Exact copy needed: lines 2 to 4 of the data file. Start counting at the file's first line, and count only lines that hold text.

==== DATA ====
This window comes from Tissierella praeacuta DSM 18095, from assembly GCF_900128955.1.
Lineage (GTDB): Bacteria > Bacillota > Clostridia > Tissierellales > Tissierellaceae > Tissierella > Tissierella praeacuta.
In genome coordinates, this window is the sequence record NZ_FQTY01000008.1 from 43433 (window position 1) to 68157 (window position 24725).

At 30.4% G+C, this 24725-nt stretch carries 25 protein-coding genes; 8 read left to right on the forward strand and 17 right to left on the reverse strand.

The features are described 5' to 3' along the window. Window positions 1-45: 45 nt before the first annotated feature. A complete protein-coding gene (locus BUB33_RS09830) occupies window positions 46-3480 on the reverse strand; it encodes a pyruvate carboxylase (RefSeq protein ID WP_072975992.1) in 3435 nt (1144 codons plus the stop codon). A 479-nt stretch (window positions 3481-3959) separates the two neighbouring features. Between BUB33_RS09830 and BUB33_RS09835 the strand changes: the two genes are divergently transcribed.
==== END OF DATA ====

Lineage (GTDB): Bacteria > Bacillota > Clostridia > Tissierellales > Tissierellaceae > Tissierella > Tissierella praeacuta.
In genome coordinates, this window is the sequence record NZ_FQTY01000008.1 from 43433 (window position 1) to 68157 (window position 24725).

At 30.4% G+C, this 24725-nt stretch carries 25 protein-coding genes; 8 read left to right on the forward strand and 17 right to left on the reverse strand.